The Pension Benefit Guaranty Corp. has officially become the trustee of the pilots’ retirement plan for troubled Delta Air Lines.

The U.S. Bankruptcy Court — which previously determined that Delta could not reorganize or emerge from Chapter 11 unless the plan was terminated — approved the airline’s agreement with the PBGC last month. The government’s pension insurer is now responsible for paying pension benefits to more than 13,000 active and retired pilots, while the airline will continue to sponsor a retirement plan for other employees.

The agreement grants the PBGC an unsecured claim against Delta of $2.2 billion and provides for the distribution to the PBGC of $225 million in senior unsecured notes. The plan itself has $1.7 billion in assets — and more than $4.7 billion in liabilities. By the PBGC’s math, the agency estimates that it will be liable for almost $920 million of that $3 billion shortfall, making the Delta pilots’ plan the sixth-largest claim in the PBGC’s 32-year history.

Under federal pension law, for plans that terminate in 2006, the maximum guaranteed pension for participants at age 60 is $30,978.36 per year; at age 65, $47,659.08 per year. (The PBGC pointed out that participants who have already retired or are near retirement can receive more than those guaranteed amounts, provided that their plan has sufficient assets.)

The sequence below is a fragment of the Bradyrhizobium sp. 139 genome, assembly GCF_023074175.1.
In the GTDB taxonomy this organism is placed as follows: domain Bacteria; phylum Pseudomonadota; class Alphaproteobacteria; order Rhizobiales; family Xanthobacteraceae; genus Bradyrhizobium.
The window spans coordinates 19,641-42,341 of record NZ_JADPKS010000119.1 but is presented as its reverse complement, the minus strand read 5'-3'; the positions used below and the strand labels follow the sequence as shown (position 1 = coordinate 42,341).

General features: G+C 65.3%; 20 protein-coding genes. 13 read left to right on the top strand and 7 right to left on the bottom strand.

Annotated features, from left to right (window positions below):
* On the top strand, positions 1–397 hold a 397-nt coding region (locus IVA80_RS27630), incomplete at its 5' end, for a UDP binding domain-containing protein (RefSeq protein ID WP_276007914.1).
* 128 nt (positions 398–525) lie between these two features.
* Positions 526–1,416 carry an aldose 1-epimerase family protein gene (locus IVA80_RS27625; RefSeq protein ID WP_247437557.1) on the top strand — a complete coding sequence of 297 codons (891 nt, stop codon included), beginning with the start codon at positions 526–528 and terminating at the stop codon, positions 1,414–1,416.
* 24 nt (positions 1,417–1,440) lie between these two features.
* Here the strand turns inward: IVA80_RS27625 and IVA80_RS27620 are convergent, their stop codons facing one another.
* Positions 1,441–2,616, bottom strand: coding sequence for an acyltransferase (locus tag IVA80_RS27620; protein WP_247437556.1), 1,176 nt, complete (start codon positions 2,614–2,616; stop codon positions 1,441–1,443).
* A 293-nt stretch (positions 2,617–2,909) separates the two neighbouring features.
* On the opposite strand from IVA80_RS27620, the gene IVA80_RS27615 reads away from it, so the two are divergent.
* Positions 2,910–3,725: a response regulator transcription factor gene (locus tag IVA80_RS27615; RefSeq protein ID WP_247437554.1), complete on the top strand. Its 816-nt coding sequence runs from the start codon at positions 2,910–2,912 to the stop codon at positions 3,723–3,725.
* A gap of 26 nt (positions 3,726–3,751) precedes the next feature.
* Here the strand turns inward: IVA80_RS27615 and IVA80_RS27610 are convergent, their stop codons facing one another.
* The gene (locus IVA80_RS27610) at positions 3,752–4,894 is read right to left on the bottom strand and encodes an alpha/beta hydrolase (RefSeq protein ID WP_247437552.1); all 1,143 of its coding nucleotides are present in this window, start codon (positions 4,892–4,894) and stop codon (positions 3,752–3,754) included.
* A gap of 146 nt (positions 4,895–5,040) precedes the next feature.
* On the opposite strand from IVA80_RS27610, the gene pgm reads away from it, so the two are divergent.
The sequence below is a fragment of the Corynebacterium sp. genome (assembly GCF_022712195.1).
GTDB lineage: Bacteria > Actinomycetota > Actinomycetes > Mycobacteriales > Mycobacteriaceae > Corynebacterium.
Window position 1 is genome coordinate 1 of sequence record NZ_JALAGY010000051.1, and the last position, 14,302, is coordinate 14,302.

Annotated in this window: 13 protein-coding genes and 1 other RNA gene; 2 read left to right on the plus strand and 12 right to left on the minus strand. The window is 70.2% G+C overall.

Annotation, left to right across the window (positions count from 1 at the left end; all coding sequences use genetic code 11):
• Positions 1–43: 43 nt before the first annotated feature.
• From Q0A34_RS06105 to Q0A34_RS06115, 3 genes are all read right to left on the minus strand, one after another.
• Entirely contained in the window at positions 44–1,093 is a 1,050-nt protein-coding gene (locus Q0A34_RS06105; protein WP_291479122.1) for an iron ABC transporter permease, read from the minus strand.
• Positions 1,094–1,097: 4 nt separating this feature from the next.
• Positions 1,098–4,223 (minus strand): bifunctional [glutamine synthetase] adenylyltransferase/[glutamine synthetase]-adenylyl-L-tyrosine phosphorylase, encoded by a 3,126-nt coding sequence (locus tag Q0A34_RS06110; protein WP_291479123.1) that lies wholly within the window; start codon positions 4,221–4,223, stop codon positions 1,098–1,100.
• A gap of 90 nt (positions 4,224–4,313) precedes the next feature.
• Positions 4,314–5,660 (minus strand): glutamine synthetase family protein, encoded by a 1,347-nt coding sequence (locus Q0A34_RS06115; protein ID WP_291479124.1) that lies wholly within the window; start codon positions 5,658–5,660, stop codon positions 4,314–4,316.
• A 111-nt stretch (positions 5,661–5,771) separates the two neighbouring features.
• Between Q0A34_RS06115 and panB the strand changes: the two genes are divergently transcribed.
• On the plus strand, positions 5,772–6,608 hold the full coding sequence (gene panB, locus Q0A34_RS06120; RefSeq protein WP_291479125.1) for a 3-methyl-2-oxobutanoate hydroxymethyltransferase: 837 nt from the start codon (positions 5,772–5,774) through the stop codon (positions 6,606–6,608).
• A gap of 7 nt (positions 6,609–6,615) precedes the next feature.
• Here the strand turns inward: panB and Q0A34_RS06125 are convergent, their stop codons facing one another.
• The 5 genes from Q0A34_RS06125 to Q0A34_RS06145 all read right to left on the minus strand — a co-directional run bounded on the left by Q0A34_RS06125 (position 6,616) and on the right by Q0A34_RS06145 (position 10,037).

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“Delta appreciates the PBGC’s recognition that the company satisfactorily met all of the statutory criteria for a distress termination of the Delta Pilots Retirement Plan and that the agency is now the plan’s trustee,” said Delta chief financial officer Edward H. Bastian in a statement. “This represents an important and necessary milestone in Delta’s restructuring, and we are pleased we were able to work constructively with all parties involved to satisfactorily resolve what is an extremely important and complex issue.”

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